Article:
Petrified and Painted

We continue our tour of the nation’s parks, something we hadn’t planned on but after Mount Rushmore have made it our mission to visit as many as possible along the way. We’re loading our sashes with badges and patches galore!

Monday, September 22 Day 42

We woke up surprised at the base of a mountain and continued East on I-40. Something made me get off the interstate in Winslow. It might have been a crying hungry baby or ants-in-the-pants of my two-year-old but Darryl had an epiphany in the Winslow Visitor’s Center.

He was standing on a corner in Winslow, AZ. Just like the Eagles song Take it Easy.


We learned after the popular song topped the charts, an artist commissioned a statue that now stands at a historic landmark corner. In fact the corner is classified as a park complete with a mural and permanently parked flatbed Ford!

Among the shops and tourists, we took our turn taking pictures and standing by the “man.”

As we were leaving Darryl said he never knew that just down the street from his regular truck stop he frequented was a very cool thing.

It’s a great day. We blessed a hungry man in need with food and water and went on our way.

Expecting an actual forest, Darryl was disappointed in the park. We entered and made our way to the museum. He asks, “this is it? where are the trees?”

Petrified trees are not trees at all. Not anymore. They also can be found anywhere in the world.

This place, The Petrified Forest National Park, though holds the world’s largest natural collection in one location.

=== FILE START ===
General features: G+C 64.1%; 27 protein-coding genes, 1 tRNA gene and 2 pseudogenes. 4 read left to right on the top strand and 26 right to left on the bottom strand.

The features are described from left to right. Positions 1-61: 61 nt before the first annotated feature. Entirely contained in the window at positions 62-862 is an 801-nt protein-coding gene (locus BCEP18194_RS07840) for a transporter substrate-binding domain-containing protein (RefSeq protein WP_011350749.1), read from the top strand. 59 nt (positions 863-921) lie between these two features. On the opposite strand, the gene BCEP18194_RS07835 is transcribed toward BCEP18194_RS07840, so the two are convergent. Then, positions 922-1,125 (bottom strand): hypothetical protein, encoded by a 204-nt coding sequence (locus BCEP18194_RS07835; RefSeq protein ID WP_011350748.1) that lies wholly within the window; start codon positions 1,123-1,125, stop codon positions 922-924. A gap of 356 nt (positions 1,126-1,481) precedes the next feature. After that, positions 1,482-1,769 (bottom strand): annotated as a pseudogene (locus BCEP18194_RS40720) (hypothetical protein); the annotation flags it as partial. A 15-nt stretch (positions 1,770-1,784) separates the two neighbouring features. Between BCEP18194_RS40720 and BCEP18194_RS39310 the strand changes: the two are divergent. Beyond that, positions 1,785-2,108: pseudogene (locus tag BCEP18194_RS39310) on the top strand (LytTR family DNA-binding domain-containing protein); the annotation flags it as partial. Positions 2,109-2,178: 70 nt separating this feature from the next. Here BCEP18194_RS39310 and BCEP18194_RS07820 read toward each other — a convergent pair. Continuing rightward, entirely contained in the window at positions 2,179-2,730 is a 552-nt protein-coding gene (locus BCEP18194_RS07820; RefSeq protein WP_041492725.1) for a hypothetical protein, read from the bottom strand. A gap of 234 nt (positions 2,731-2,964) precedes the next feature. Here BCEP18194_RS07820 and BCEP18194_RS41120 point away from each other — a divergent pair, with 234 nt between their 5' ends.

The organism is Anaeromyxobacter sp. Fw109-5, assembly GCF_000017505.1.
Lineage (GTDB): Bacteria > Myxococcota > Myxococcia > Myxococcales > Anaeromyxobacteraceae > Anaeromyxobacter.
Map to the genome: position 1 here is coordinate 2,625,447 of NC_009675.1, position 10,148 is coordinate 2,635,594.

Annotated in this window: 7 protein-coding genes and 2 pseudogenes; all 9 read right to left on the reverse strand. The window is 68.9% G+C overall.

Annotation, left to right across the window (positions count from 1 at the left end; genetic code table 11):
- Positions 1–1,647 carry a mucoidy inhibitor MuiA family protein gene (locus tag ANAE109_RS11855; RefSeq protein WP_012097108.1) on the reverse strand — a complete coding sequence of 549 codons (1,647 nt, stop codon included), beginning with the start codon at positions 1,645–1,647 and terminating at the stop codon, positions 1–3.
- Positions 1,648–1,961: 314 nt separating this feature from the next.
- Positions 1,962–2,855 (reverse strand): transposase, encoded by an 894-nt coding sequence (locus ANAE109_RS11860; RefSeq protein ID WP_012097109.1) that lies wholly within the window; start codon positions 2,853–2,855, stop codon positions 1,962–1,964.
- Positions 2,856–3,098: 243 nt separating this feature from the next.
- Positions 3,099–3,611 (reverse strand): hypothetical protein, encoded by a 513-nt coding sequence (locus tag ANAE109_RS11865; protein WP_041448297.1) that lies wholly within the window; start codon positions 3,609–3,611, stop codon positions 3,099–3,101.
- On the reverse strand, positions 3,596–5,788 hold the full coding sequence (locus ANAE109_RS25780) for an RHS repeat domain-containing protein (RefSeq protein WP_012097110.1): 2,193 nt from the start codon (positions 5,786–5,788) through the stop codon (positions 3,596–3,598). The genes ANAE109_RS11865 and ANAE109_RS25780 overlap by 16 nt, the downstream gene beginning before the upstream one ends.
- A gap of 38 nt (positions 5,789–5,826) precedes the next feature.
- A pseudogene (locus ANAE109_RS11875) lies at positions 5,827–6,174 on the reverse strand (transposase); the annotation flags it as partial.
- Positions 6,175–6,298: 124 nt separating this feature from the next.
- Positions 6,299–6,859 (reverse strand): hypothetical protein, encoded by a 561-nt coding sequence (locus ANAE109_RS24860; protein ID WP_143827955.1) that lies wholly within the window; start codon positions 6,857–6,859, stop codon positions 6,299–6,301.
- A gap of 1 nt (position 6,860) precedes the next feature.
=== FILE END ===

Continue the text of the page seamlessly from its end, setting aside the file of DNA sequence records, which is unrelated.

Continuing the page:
These are ancient trees that grew some 200 ft. tall thousands of years ago in a rainforest that used to be Arizona. Dinasaur-like creatures climbed on their limbs and over time, eras passed. There was a great flood. The trees were ripped from the earth and carried away. They were water-logged with clay, sand, silt and sediment. All the while the earth’s plates shifting as crystal formed and inhabited the wood.

Darryl laughs at my analogy but it reminds me of zombies. The rock comes up to the tree and says, “now you will become like me, I’ll take you over.”

The transformation takes decades but eventually this masterpiece is formed and it is beautiful.

Unfortunately, preservationists weren’t the first to discover this treasure chest of history. No. It was explorers, settlers and entrepreneurs looking for riches and fortune out west.

They stumbled upon the wood and saw quartz. Saw $$$.

They used dynamite to split the rocks and extract anything that could fetch a price so we are now left with small chunks of trees with holes in them.